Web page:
Cover Image: The Twilight Struggle

The Twilight Struggle

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Member Reviews

The Twilight Struggle By Hal Brands
Hal Brands is the Henry A. Kissinger Distinguished Professor of Global Affairs at the Johns Hopkins School of Advanced International Studies (SAIS) and a scholar at the American Enterprise Institute. This book is written by someone who has thought about the topic of strategy and The Cold War very deeply. I was extremely glad I read this book. Mr. Brand stays on topics from Truman through the Trump era and describes the US changing policy to confront the Soviet Union through these 75 years. 
I have read many books on The Cold War and in my opinion, this is one of the best. Mr. Brand highlights the importance of the leadership of the presidents: Truman/Stalin, Eisenhower/Khrushchev and Reagan/Gorbachev and their respective State Departments in preventing policy and boundary conflicts from going from a Cold War to a Hot War. 
Of most importance to meet was the section of Truman who was able to keep the US citizenship engaged in the world after WW II. This engagement including money- The Marshall Plan, manpower-Nato and the economy with Bretton Woods all done to strengthen Europe and Japan to insure none fell into the Soviet sphere. 
Before reading this book, I had not given enough thought to fluidity of the strengths and weaknesses of the US vs. the Soviets and how this dictated what the policy was and what it needed to be. I came away from this book appreciating far more the importance of Intelligence and Foreign Policy compared to military might. 
The book offers 10 policy points to consider as we move forward into what seems to be Cold War II. In reading this last part, I am concerned we will not renew our Intelligence and State Department to handle the near-term clashes that may come with Mr. Putin.  In my opinion Russian policy is the most important in the short term.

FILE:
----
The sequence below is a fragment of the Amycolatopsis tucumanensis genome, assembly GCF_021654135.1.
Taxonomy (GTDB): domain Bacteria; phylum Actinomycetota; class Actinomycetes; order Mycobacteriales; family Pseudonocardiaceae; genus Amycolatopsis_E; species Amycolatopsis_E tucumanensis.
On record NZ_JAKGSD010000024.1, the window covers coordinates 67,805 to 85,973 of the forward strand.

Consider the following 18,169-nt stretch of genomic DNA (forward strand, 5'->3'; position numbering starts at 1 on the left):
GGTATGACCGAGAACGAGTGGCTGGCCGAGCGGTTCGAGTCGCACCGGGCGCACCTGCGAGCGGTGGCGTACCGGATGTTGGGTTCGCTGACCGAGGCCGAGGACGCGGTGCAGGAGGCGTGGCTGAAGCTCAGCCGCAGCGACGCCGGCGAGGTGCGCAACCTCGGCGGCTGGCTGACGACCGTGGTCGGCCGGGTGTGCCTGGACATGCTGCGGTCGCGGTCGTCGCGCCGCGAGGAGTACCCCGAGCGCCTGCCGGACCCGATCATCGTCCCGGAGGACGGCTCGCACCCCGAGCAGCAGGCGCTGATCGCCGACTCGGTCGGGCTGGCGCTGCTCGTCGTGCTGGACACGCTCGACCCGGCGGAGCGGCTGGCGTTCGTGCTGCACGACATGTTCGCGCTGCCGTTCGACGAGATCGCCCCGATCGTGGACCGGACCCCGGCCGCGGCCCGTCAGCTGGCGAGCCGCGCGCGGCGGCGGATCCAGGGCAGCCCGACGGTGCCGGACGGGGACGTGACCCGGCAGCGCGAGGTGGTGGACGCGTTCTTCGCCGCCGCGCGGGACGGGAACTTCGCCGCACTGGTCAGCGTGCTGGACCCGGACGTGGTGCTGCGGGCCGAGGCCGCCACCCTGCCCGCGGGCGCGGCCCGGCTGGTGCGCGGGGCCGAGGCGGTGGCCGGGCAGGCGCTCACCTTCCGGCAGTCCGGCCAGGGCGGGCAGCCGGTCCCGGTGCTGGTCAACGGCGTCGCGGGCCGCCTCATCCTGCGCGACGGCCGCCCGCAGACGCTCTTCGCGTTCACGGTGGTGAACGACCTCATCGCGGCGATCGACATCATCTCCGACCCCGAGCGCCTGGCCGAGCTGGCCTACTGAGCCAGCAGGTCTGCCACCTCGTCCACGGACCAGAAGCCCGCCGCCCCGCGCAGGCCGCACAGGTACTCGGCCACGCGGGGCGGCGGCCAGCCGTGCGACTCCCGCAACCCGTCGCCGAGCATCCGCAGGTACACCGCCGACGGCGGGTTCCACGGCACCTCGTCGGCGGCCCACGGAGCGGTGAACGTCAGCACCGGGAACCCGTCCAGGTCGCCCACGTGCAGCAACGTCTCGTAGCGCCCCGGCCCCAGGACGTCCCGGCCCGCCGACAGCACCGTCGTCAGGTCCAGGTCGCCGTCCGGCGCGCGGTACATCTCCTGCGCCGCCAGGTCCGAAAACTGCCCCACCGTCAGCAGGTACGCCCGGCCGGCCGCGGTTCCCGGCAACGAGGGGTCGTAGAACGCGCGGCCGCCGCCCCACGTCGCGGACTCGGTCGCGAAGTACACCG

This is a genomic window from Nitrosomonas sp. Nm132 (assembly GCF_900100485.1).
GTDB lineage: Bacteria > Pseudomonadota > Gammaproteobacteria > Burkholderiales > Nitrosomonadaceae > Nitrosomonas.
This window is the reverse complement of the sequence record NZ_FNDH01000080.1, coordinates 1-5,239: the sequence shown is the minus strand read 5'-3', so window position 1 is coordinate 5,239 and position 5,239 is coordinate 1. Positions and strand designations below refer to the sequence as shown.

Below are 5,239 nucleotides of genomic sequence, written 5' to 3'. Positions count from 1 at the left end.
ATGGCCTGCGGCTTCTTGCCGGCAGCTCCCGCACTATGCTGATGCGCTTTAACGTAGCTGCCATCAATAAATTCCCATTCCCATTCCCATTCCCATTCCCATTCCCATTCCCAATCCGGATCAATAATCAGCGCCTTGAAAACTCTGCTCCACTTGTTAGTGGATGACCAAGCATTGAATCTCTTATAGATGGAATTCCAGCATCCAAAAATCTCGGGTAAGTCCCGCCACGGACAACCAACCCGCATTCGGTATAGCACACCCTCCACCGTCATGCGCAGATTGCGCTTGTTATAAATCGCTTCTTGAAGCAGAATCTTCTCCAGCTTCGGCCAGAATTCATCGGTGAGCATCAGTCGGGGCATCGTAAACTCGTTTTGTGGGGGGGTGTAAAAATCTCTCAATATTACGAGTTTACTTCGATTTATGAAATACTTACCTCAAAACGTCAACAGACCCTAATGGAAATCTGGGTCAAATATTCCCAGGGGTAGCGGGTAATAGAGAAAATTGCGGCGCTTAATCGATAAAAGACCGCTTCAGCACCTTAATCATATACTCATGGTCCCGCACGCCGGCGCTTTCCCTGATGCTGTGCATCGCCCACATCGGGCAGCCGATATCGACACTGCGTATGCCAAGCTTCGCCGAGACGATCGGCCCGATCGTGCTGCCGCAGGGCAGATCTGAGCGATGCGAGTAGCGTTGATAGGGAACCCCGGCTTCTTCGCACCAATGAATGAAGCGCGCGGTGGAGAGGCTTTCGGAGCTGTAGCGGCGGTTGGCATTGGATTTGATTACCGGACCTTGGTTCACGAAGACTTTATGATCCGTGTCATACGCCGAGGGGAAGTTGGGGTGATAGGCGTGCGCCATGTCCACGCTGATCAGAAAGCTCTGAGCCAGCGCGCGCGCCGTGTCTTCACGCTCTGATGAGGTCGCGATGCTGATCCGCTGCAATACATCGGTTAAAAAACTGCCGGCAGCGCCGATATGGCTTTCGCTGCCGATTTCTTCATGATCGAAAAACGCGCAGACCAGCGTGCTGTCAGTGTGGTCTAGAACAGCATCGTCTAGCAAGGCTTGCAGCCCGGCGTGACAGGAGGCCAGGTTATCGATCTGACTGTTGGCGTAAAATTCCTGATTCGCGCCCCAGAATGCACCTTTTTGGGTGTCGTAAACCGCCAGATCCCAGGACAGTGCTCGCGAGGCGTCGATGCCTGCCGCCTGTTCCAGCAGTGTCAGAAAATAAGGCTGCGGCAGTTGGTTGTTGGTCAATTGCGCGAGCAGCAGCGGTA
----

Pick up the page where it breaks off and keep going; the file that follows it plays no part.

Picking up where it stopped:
After reading this book I shall spend some time doing a deep dive on some of the papers and talks Mr. Brand has made available on his website. In other words, this book has caused me to read more of this thinking on this important topic.
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Professor Brands makes a compelling argument for a more involved Foreign Policy to counteract the Global Rise of Chinese influence.  Not the large destabilizing impact of invasion but rather a combination of smart foreign policy, military advisors as well as intelligent use of American Money.  All of these things must be carried out not in the ad hoc manner that has been happening since the end of the "Cold War" but by taking lessons from the past and applying the principles of those lessons to the present.
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